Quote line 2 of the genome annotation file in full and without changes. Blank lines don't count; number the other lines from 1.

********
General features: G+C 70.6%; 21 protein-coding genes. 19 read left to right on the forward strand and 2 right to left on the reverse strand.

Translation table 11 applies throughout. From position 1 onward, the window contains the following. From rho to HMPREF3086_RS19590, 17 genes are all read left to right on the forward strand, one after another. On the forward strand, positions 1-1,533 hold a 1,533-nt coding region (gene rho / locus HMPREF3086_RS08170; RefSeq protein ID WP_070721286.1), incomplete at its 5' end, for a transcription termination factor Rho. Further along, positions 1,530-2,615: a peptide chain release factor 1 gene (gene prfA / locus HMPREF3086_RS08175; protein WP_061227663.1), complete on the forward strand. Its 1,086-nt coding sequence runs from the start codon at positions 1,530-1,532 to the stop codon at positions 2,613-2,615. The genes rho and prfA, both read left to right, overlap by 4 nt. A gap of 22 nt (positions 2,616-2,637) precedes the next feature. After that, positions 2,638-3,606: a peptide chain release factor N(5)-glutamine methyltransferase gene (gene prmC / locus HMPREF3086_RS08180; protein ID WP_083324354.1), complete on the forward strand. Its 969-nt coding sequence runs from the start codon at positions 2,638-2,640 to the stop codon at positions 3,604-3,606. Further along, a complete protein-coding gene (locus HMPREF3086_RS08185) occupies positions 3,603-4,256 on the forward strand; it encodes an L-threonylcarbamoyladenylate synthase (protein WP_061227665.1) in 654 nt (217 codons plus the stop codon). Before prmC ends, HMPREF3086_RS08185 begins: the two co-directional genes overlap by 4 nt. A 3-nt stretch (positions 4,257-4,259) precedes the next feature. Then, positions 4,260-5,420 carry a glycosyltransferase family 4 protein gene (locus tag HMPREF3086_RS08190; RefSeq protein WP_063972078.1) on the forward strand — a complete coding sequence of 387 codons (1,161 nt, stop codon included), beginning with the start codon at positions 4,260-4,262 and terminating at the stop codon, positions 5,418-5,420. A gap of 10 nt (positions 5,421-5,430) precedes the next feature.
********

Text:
Translation table 11 applies throughout. From position 1 onward, the window contains the following. From rho to HMPREF3086_RS19590, 17 genes are all read left to right on the forward strand, one after another. On the forward strand, positions 1-1,533 hold a 1,533-nt coding region (gene rho / locus HMPREF3086_RS08170; RefSeq protein ID WP_070721286.1), incomplete at its 5' end, for a transcription termination factor Rho. Further along, positions 1,530-2,615: a peptide chain release factor 1 gene (gene prfA / locus HMPREF3086_RS08175; protein WP_061227663.1), complete on the forward strand. Its 1,086-nt coding sequence runs from the start codon at positions 1,530-1,532 to the stop codon at positions 2,613-2,615. The genes rho and prfA, both read left to right, overlap by 4 nt. A gap of 22 nt (positions 2,616-2,637) precedes the next feature. After that, positions 2,638-3,606: a peptide chain release factor N(5)-glutamine methyltransferase gene (gene prmC / locus HMPREF3086_RS08180; protein ID WP_083324354.1), complete on the forward strand. Its 969-nt coding sequence runs from the start codon at positions 2,638-2,640 to the stop codon at positions 3,604-3,606. Further along, a complete protein-coding gene (locus HMPREF3086_RS08185) occupies positions 3,603-4,256 on the forward strand; it encodes an L-threonylcarbamoyladenylate synthase (protein WP_061227665.1) in 654 nt (217 codons plus the stop codon). Before prmC ends, HMPREF3086_RS08185 begins: the two co-directional genes overlap by 4 nt. A 3-nt stretch (positions 4,257-4,259) precedes the next feature. Then, positions 4,260-5,420 carry a glycosyltransferase family 4 protein gene (locus tag HMPREF3086_RS08190; RefSeq protein WP_063972078.1) on the forward strand — a complete coding sequence of 387 codons (1,161 nt, stop codon included), beginning with the start codon at positions 4,260-4,262 and terminating at the stop codon, positions 5,418-5,420. A gap of 10 nt (positions 5,421-5,430) precedes the next feature.